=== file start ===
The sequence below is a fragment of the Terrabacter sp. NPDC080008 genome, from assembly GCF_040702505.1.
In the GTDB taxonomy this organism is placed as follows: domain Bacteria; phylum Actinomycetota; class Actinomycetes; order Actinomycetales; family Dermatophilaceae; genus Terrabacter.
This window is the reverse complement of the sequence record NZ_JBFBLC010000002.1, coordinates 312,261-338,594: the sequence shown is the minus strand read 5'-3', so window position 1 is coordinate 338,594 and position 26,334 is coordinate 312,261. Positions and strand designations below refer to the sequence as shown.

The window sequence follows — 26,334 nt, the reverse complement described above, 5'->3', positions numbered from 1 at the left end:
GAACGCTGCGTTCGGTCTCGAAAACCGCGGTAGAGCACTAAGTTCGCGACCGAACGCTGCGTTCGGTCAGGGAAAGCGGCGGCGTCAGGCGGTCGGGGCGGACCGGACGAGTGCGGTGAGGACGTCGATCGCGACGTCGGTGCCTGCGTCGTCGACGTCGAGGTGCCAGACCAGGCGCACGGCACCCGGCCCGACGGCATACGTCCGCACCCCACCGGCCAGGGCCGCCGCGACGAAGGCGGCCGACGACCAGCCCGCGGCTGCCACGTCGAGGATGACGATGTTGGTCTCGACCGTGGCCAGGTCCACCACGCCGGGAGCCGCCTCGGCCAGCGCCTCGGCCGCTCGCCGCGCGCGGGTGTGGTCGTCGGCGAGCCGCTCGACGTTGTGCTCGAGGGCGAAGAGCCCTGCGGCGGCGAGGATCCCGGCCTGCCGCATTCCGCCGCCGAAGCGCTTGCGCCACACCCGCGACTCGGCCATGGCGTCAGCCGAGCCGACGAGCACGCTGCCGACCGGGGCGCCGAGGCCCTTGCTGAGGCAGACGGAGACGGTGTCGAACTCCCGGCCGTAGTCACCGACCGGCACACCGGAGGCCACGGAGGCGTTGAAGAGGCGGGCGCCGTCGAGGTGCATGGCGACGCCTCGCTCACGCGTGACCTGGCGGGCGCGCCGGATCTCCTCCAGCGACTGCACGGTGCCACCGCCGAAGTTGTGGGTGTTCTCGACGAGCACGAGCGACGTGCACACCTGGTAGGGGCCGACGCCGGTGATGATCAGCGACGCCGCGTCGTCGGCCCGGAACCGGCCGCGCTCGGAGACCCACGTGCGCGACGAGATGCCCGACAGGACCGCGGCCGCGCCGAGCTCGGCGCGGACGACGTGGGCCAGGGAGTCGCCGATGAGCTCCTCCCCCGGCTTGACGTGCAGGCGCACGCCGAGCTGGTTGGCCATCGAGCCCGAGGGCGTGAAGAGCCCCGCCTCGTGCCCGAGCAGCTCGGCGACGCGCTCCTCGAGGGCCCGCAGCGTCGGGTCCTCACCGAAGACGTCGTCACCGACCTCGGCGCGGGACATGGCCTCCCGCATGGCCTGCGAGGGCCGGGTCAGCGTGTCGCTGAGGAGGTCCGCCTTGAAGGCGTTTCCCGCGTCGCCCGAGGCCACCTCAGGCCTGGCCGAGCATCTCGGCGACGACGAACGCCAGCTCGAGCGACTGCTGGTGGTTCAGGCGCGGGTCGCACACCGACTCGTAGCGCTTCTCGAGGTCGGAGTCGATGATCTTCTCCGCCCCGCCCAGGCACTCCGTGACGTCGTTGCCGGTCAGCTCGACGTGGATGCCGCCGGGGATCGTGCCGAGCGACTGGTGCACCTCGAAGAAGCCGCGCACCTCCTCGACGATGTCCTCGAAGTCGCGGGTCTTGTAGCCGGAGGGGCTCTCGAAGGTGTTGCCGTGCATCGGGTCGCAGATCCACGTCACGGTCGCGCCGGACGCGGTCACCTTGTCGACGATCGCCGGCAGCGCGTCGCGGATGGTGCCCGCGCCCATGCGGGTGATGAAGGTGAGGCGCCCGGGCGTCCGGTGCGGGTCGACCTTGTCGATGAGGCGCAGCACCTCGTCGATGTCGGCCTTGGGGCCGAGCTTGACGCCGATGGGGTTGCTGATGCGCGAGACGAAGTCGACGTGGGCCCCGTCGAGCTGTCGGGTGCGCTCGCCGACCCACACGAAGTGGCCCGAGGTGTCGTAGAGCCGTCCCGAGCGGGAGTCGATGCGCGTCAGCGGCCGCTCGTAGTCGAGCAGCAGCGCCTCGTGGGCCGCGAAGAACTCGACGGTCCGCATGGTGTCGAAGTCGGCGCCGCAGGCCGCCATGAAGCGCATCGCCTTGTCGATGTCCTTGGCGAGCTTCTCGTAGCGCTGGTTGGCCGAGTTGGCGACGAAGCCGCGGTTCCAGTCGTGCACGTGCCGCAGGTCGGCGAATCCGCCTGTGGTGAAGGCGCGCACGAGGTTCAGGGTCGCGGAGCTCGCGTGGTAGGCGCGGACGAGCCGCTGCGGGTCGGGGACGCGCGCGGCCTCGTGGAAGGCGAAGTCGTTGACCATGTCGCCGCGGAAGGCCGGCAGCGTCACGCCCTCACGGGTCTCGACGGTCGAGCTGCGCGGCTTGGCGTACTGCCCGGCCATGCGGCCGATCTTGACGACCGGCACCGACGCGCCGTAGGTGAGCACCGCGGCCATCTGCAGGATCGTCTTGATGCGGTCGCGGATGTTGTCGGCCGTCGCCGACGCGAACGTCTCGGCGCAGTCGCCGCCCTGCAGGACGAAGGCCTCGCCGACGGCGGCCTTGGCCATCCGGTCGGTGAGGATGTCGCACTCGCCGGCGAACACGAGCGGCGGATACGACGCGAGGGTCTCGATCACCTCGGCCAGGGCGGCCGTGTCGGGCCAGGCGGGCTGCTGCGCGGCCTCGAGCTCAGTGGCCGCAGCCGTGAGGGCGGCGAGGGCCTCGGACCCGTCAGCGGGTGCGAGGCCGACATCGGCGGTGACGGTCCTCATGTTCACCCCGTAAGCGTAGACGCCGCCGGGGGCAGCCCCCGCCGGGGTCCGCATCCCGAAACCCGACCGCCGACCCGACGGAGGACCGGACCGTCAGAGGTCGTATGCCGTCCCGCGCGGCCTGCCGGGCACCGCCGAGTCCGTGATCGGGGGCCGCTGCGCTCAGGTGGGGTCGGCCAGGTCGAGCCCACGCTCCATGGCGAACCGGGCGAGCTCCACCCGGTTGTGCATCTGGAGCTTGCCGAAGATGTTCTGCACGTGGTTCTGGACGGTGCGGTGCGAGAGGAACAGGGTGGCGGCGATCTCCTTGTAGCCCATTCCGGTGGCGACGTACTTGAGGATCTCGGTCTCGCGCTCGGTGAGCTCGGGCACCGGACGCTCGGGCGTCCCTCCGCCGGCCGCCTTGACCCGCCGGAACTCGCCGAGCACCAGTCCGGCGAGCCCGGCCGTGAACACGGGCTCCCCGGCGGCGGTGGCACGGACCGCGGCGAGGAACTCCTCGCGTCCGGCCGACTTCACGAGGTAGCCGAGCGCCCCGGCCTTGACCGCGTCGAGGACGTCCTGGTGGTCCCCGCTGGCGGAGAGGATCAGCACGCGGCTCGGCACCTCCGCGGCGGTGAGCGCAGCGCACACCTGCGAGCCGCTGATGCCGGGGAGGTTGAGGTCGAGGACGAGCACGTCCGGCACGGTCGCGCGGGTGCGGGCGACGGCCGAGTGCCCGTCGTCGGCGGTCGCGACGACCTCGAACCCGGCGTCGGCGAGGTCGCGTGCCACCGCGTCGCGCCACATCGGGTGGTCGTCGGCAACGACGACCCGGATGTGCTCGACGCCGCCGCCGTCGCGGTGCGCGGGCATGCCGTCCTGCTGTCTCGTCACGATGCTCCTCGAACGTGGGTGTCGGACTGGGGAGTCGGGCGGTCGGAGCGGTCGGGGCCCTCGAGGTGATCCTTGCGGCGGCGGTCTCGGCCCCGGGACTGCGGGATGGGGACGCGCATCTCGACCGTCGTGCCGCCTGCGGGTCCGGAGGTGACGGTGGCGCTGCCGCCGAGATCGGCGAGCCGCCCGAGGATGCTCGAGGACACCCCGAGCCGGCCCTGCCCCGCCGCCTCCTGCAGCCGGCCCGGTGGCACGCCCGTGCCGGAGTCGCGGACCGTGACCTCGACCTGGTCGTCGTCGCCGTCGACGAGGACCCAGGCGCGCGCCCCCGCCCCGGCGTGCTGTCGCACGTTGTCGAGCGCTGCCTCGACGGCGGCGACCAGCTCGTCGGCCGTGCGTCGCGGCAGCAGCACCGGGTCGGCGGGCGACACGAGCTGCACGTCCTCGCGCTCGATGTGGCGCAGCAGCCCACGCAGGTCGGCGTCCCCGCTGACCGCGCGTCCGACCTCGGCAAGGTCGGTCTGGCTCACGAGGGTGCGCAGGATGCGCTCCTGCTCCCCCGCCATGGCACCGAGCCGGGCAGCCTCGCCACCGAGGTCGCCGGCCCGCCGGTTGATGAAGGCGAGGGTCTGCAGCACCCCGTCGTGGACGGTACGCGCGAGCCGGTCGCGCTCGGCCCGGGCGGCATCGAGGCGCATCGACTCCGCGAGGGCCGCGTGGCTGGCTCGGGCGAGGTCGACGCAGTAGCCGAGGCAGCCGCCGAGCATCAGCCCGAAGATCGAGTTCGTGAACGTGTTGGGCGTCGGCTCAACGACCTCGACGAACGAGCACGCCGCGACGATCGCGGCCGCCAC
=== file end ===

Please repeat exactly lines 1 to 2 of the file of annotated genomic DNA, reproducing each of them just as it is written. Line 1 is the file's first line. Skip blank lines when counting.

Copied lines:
The sequence below is a fragment of the Terrabacter sp. NPDC080008 genome, from assembly GCF_040702505.1.
In the GTDB taxonomy this organism is placed as follows: domain Bacteria; phylum Actinomycetota; class Actinomycetes; order Actinomycetales; family Dermatophilaceae; genus Terrabacter.